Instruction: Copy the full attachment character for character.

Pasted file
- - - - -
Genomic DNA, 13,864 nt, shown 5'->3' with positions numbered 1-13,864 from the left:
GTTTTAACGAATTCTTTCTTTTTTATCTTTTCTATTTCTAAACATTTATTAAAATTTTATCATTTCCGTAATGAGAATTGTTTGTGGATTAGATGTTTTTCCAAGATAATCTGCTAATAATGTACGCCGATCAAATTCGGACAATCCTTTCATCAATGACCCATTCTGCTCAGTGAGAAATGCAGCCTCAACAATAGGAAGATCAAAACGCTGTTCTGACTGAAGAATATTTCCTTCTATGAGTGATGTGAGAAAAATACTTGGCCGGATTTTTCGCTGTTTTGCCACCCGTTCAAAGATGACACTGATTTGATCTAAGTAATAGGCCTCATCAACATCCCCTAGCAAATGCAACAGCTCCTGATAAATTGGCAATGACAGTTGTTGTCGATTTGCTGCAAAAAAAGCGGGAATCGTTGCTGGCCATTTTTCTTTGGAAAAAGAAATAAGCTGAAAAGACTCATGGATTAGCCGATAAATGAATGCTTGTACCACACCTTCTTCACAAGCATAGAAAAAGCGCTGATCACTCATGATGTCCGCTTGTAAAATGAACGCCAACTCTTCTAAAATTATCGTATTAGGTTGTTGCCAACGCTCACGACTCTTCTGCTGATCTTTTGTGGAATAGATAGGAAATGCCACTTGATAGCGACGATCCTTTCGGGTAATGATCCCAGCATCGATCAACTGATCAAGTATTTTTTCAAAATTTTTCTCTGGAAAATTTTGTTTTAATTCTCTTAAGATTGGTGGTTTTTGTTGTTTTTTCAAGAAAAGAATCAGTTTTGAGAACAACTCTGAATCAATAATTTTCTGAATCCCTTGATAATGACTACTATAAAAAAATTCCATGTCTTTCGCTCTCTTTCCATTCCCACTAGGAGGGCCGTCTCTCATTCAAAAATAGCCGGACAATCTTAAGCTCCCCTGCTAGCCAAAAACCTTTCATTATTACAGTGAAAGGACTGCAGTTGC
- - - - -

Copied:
Genomic DNA, 13,864 nt, shown 5'->3' with positions numbered 1-13,864 from the left:
GTTTTAACGAATTCTTTCTTTTTTATCTTTTCTATTTCTAAACATTTATTAAAATTTTATCATTTCCGTAATGAGAATTGTTTGTGGATTAGATGTTTTTCCAAGATAATCTGCTAATAATGTACGCCGATCAAATTCGGACAATCCTTTCATCAATGACCCATTCTGCTCAGTGAGAAATGCAGCCTCAACAATAGGAAGATCAAAACGCTGTTCTGACTGAAGAATATTTCCTTCTATGAGTGATGTGAGAAAAATACTTGGCCGGATTTTTCGCTGTTTTGCCACCCGTTCAAAGATGACACTGATTTGATCTAAGTAATAGGCCTCATCAACATCCCCTAGCAAATGCAACAGCTCCTGATAAATTGGCAATGACAGTTGTTGTCGATTTGCTGCAAAAAAAGCGGGAATCGTTGCTGGCCATTTTTCTTTGGAAAAAGAAATAAGCTGAAAAGACTCATGGATTAGCCGATAAATGAATGCTTGTACCACACCTTCTTCACAAGCATAGAAAAAGCGCTGATCACTCATGATGTCCGCTTGTAAAATGAACGCCAACTCTTCTAAAATTATCGTATTAGGTTGTTGCCAACGCTCACGACTCTTCTGCTGATCTTTTGTGGAATAGATAGGAAATGCCACTTGATAGCGACGATCCTTTCGGGTAATGATCCCAGCATCGATCAACTGATCAAGTATTTTTTCAAAATTTTTCTCTGGAAAATTTTGTTTTAATTCTCTTAAGATTGGTGGTTTTTGTTGTTTTTTCAAGAAAAGAATCAGTTTTGAGAACAACTCTGAATCAATAATTTTCTGAATCCCTTGATAATGACTACTATAAAAAAATTCCATGTCTTTCGCTCTCTTTCCATTCCCACTAGGAGGGCCGTCTCTCATTCAAAAATAGCCGGACAATCTTAAGCTCCCCTGCTAGCCAAAAACCTTTCATTATTACAGTGAAAGGACTGCAGTTGC